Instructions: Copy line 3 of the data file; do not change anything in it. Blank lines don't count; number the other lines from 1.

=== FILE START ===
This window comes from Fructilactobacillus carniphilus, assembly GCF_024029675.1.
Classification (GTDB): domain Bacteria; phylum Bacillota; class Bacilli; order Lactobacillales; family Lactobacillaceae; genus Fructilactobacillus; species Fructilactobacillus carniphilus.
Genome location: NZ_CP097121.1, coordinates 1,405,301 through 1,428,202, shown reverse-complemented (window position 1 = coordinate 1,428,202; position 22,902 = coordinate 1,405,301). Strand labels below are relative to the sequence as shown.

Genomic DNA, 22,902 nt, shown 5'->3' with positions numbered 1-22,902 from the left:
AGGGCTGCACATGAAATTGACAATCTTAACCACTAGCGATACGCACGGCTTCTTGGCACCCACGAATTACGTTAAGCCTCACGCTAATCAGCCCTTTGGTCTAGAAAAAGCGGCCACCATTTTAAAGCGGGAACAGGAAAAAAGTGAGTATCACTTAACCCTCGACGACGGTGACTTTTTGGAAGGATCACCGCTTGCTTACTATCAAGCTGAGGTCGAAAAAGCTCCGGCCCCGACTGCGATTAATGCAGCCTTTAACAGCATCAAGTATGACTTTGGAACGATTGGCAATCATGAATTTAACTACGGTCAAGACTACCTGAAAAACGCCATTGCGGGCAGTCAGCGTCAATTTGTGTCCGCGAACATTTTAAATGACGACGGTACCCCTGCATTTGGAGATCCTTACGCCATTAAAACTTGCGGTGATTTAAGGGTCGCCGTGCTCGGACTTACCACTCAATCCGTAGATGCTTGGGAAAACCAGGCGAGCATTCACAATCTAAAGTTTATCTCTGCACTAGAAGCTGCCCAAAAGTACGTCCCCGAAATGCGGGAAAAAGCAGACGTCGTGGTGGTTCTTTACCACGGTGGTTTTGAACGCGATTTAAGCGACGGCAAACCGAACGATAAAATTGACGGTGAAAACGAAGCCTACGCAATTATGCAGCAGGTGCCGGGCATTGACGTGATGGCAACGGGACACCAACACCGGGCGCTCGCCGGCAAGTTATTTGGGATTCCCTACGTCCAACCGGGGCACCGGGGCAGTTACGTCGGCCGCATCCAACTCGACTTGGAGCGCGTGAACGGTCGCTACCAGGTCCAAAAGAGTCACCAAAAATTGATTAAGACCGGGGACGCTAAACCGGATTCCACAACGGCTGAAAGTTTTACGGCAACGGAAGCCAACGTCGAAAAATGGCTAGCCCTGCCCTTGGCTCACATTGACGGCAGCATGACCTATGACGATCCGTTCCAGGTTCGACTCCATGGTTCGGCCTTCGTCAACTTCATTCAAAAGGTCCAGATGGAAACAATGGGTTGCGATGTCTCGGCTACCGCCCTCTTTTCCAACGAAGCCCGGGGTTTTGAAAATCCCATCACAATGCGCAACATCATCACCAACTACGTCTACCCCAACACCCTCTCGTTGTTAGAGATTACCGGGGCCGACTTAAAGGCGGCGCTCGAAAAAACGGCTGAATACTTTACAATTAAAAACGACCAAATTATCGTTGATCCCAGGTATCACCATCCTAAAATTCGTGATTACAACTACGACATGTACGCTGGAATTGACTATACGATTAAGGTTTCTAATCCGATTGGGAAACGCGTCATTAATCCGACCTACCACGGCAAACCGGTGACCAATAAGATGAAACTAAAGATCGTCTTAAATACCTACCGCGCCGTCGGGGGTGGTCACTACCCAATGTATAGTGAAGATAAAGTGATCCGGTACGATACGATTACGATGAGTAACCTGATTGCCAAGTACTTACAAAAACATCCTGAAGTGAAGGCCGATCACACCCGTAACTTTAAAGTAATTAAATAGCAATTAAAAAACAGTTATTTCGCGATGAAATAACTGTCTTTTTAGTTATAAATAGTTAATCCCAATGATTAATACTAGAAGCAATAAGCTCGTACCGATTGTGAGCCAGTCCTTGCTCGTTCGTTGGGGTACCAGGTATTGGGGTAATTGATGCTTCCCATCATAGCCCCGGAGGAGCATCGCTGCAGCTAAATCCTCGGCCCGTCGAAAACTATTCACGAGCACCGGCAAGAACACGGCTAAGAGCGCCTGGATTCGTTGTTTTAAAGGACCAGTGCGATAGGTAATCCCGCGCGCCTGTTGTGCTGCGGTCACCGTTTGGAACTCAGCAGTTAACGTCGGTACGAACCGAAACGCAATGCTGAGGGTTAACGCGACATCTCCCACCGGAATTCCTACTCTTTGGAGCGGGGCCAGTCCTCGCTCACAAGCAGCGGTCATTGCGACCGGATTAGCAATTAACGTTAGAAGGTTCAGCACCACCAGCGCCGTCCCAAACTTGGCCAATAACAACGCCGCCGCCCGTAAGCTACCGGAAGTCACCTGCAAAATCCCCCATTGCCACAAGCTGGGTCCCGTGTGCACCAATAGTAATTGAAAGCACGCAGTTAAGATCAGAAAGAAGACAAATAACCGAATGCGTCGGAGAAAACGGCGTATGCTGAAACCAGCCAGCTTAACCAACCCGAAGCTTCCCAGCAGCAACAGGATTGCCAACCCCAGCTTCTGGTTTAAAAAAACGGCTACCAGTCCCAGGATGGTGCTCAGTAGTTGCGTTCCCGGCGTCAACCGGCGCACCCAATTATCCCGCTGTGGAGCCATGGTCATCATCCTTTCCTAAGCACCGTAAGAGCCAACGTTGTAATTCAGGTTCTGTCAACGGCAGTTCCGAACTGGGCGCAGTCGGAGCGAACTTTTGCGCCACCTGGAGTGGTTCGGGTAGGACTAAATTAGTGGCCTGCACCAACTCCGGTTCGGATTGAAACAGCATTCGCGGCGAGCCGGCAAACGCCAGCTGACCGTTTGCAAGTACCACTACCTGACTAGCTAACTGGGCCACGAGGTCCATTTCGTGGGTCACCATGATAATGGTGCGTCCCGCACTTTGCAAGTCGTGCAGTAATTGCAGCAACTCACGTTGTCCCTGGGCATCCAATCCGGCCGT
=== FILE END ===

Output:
Genome location: NZ_CP097121.1, coordinates 1,405,301 through 1,428,202, shown reverse-complemented (window position 1 = coordinate 1,428,202; position 22,902 = coordinate 1,405,301). Strand labels below are relative to the sequence as shown.